Atlantic herring (Clupea harengus Linnaeus, 1758) is a marine fish belonging to the Clupeidae family.
From a systematic point of view it belongs to:
C. harengus species.
The following terms are synonymous:
– Clupea alba Yarrell, 1829;
– Clupea atlanticus Schnakenbeck, 1931;
– Clupea borealis Schnakenbeck, 1931;
– Clupea britannicus Schnakenbeck, 1931;
– Clupea cimbricus Schnakenbeck, 1931;
– Clupea elongata Lesueur, 1818;
– Clupea frisius Schnakenbeck, 1931;
– Clupea halec Mitchill, 1814;
– Clupea harengus atlanticus Schnakenbeck, 1931;
– Clupea harengus borealis Schnakenbeck, 1931;
– Clupea harengus britannicus Schnakenbeck, 1931;
– Clupea harengus caledonicus Schnakenbeck, 1931;
– Clupea harengus cimbricus Schnakenbeck, 1931;
– Clupea harengus frisius Schnakenbeck, 1931;
– Clupea harengus islandicus Schnakenbeck, 1931;
– Clupea harengus ivernicus Schnakenbeck, 1931;
– Clupea harengus norvegicus Schnakenbeck, 1931;
– Clupea harengus norvegicus Schnakenbeck, 1931;
– Clupea harengus scoticus Schnakenbeck, 1931;
– Clupea harengus septemtrionalis Schnakenbeck, 1931;
– Clupea islandicus Schnakenbeck, 1931;
– Clupea ivernicus Schnakenbeck, 1931;
– Clupea leachii Yarrell, 1832;
– Clupea minima Storer, 1839;
– Clupea norvegivus Schnakenbeck, 1931;
– Clupea scandicus Schnakenbeck, 1931;
– Clupea scoticus Schnakenbeck, 1931;
– Clupea septemtrionalis Schnakenbeck, 1931;
– Cyprinus esca Walbaum, 1792;
– Rogenia alba Valenciennes, 1847.
Geographic Distribution and Habitat –
Herring is a purely North European and Atlantic fish that is occasionally found in the Mediterranean.
This fish is widespread along the coastal waters of the North Atlantic. On the American coast, the herring range extends from Labrador to South Carolina, in the eastern part of the Atlantic from Iceland and the Spitzbergen Islands to the north of the Bay of Biscay as well as in the Baltic Sea. It is occasional in the Mediterranean Sea.
It is a pelagic fish that forms large schools. Shoals of herring are most often found in coastal waters during spawning while they move further out to sea and also in ocean waters for feeding. Juveniles are very often encountered under the coast while adults make vertical migrations, moving into deeper waters up to 200 meters during the day.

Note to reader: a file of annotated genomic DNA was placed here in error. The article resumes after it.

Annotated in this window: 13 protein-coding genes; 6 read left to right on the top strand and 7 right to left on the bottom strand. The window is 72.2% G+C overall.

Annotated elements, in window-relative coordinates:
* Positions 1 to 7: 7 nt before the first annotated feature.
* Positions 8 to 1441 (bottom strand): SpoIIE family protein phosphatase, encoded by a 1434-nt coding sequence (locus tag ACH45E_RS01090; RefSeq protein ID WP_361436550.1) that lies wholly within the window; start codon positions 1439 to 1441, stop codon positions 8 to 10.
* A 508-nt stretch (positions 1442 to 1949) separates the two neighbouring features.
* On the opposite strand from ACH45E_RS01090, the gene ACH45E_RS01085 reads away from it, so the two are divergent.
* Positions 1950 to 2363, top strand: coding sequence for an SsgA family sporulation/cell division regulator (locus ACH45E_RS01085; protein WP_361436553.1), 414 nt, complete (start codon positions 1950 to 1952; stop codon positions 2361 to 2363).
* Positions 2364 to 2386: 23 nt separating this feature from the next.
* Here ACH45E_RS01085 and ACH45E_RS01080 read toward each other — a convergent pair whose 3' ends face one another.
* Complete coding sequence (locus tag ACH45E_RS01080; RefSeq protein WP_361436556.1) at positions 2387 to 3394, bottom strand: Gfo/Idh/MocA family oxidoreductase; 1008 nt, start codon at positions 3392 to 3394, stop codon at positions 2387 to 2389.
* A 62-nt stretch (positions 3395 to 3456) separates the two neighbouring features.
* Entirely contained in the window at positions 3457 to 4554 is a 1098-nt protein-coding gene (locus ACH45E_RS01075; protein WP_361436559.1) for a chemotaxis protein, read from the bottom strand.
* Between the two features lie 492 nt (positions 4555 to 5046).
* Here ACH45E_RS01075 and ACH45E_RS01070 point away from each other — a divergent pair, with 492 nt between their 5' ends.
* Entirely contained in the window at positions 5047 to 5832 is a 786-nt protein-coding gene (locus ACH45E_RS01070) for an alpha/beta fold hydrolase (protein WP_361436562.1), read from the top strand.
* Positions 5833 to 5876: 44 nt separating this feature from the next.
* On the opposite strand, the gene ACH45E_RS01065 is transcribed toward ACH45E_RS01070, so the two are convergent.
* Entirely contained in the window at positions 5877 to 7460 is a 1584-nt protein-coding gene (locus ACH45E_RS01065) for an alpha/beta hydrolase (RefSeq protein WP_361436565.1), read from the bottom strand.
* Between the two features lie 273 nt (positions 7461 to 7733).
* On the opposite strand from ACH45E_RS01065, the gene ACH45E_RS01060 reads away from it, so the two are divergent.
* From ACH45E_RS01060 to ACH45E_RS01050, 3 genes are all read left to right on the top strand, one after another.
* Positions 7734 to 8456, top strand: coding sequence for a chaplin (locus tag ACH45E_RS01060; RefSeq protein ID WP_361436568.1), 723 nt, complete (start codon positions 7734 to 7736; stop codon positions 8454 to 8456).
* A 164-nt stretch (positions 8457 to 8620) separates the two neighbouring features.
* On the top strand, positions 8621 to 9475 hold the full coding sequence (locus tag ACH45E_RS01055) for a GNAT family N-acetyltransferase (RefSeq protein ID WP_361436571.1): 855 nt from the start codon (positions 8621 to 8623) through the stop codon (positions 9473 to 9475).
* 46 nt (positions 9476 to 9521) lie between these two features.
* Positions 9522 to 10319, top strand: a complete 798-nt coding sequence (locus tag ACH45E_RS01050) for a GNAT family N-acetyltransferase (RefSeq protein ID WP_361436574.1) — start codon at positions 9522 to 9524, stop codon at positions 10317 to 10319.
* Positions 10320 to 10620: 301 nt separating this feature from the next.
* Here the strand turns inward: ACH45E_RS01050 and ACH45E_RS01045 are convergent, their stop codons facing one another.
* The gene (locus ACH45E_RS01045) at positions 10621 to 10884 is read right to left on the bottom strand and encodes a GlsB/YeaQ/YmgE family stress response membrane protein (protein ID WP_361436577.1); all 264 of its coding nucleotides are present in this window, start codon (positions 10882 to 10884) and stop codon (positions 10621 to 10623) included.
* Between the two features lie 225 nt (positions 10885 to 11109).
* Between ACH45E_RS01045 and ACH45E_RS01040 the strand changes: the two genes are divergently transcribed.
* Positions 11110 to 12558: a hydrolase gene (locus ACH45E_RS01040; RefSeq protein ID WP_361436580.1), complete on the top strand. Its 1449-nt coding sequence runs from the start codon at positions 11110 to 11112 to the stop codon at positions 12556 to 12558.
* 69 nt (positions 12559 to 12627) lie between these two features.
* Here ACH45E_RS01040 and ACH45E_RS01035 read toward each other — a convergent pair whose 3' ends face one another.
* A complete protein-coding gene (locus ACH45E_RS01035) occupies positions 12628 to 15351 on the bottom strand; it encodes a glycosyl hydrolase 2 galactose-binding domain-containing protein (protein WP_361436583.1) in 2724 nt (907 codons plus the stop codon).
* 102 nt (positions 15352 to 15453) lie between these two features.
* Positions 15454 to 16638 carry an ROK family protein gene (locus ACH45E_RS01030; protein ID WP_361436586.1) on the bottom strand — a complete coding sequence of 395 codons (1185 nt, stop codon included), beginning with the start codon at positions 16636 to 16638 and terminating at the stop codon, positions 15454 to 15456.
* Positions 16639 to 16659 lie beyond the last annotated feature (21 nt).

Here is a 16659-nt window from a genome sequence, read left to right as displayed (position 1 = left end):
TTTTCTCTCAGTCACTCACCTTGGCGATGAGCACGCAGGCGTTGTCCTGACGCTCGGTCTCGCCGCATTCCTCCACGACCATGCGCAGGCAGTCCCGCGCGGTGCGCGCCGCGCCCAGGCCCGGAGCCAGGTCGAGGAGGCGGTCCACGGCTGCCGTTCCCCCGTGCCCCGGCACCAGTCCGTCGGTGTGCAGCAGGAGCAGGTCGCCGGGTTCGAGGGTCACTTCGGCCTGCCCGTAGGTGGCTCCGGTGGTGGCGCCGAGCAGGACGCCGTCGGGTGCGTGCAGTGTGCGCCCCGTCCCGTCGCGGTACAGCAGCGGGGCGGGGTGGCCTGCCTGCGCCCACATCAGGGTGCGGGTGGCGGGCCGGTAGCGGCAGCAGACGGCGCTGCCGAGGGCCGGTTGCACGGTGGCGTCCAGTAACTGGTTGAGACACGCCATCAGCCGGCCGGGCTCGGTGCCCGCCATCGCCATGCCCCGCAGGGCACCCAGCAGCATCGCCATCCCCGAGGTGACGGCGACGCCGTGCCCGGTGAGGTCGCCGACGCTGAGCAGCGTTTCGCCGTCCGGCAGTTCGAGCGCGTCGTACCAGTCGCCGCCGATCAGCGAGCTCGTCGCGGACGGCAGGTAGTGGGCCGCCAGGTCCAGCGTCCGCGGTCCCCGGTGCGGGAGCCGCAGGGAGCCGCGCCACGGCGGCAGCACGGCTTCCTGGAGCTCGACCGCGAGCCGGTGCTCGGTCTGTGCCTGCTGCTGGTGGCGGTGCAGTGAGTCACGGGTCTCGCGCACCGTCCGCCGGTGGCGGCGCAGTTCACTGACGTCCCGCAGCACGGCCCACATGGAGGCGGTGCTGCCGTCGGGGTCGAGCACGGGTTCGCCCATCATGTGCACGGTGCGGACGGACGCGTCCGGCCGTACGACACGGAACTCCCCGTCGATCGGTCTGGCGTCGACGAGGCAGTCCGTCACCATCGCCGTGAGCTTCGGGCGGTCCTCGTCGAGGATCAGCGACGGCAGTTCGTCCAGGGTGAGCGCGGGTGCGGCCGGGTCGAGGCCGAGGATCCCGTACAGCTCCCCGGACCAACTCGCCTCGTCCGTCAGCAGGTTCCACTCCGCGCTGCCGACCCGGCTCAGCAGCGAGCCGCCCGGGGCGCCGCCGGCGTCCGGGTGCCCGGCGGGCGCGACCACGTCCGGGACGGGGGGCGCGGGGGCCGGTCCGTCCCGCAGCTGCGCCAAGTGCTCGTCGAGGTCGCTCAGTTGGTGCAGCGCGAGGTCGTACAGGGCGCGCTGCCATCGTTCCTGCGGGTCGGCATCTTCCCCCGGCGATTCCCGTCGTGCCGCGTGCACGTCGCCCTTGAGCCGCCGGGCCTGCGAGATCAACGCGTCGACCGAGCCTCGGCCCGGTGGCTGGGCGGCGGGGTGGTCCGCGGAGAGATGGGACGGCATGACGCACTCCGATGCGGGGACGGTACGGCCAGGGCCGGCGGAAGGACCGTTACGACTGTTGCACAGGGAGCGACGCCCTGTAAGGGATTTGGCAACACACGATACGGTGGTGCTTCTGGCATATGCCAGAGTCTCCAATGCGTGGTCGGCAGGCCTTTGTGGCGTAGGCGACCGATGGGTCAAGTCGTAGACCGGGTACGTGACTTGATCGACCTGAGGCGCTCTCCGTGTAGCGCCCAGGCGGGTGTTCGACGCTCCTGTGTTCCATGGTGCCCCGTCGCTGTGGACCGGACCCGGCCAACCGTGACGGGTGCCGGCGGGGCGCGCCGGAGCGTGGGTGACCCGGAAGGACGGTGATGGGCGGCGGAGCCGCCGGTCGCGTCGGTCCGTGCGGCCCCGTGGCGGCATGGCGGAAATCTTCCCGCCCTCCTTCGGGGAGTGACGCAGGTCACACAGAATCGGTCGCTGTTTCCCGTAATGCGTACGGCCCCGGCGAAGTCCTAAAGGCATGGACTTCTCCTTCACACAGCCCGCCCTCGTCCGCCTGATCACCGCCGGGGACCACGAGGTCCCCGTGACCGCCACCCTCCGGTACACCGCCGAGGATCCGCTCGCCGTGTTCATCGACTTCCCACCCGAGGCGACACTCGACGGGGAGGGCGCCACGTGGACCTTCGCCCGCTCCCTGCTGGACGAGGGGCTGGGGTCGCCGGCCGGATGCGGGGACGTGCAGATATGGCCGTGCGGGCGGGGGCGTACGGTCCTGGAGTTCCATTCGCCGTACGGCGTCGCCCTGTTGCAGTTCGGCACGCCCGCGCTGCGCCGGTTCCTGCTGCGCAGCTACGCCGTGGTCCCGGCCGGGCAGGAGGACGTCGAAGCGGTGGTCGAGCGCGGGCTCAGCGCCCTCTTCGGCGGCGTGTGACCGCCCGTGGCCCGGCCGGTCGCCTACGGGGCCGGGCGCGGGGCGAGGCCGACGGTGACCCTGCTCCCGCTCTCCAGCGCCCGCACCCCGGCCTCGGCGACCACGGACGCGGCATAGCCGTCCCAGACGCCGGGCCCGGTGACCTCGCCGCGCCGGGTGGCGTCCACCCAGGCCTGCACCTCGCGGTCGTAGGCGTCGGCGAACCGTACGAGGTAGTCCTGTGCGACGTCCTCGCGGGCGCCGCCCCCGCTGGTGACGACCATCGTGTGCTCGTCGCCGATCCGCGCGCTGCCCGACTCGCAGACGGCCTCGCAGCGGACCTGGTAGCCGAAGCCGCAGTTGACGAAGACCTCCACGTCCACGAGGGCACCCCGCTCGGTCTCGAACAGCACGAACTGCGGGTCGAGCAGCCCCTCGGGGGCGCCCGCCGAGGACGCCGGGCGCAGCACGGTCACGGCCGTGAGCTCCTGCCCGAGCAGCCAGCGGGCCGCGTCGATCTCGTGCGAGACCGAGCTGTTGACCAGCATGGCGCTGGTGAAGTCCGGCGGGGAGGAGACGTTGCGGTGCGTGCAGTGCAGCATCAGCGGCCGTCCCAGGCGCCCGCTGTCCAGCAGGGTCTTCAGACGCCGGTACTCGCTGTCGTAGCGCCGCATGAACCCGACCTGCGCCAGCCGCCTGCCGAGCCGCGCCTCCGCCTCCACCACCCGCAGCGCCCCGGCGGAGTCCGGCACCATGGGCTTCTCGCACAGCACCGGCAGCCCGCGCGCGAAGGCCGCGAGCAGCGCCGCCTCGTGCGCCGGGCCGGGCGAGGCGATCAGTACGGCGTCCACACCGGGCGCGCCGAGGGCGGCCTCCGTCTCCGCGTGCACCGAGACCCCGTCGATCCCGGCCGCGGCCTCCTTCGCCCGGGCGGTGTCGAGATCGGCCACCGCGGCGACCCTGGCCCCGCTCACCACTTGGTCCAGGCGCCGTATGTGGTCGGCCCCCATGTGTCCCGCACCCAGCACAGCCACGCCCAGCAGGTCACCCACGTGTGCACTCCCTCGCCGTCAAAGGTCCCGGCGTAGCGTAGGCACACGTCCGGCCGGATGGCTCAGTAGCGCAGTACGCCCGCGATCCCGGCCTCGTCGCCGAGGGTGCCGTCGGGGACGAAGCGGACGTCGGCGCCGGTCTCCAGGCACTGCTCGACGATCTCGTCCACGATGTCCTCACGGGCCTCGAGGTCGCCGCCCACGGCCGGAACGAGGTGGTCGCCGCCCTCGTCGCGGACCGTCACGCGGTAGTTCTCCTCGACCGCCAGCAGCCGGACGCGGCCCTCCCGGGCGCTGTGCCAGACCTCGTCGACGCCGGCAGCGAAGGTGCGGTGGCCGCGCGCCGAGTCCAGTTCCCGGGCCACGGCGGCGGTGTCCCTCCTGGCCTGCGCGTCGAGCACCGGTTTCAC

The herring is recognized by the fusiform and laterally flattened body, covered with small scales and not easily caducous as in other Clupeidae and with a size that exceptionally reaches 45 cm but normally does not exceed 30. The maximum known weight is 1, 1 kg.
It has a blue or greenish color on the back that tends on the sides towards the silver, until it becomes clear on the belly while there are no dark spots.
On the belly the scales form a not very strong keel.
The mouth has a prominent and longer jaw than the jaw.
The eyes have no lid and the gill operculum is smooth, with a rounded posterior margin.
The dorsal fin is inserted anteriorly to the origin of the ventral fins.
It can live up to 15 years.
Herring reaches sexual maturity from 3 to 5 years. Life expectancy once matured is 12-16 years. They breed in estuaries, coastal waters or offshore banks.
The reproduction takes place throughout the year but with preference in the months from August to October.
Fertilization is external as for most other fish and the female releases between 20,000 and 40,000 eggs, while the males simultaneously release masses of milk so that they mix freely in the sea. Once fertilized, the eggs, with a diameter of 1 – 1.4 mm, sink into the seabed where their sticky surface adheres to the gravel or algae to mature in 1-3 weeks; in water at 14-19 ° C it takes 6-8 days, at 7.5 ° C it takes 17 days.
However, ripening occurs only if the temperature remains below 19 ° C. The hatched larvae are 3 to 4 mm long and transparent except for the eyes which have some pigmentation.
Ecological Role –
Herring is a fish that feeds on amphipods, diatoms, crustaceans, bivalves, fish larvae; nutrition occurs mainly by filtration and the main preys are planktonic copepods.
In turn it is the usual prey of numerous animal species, especially mammals such as seals and porpoises, birds (Mergus merganser, Rissa tridactyla, Morus bassanus, Clangula hyemalis), squid (Loligo forbesi, Illex illecebrosus), sharks and rays (Prionace glauca, Squalus acanthias, Sphyrna lewini and Raja clavata), as well as numerous species of bony fish (Salmo salar, Lophius piscatorius, Merluccius merluccius, Gadus morhua, fish of the genus Sebastes and others).
As far as fishing is concerned, it is one of the main targets of the Northern European fishing fleets and is of great importance for commercial fishing and the economy itself of entire European nations. Even today, the populations of the Atlantic and the North Sea are exploited to be fished and marketed fresh, salted or marinated. In Italy herring is not very widespread today and is less known than many species of blue fish in the Mediterranean, but in the past the consumption of salted herring was frequent as a poor food, for example in Veneto, Emilia and Tuscany. This fish has played an important part in the nutrition of the populations of Northern Europe since the Middle Ages, so much so that it was even used in some religious ceremonies by monks.
– Wikipedia, the free encyclopedia.
– Louisy P., 2016. Guide to the identification of marine fish of Europe and the Mediterranean. Il Castello Editore, Milan.
– Nikiforos G., 2008. Mediterranean fauna. Giunti Editore, Florence.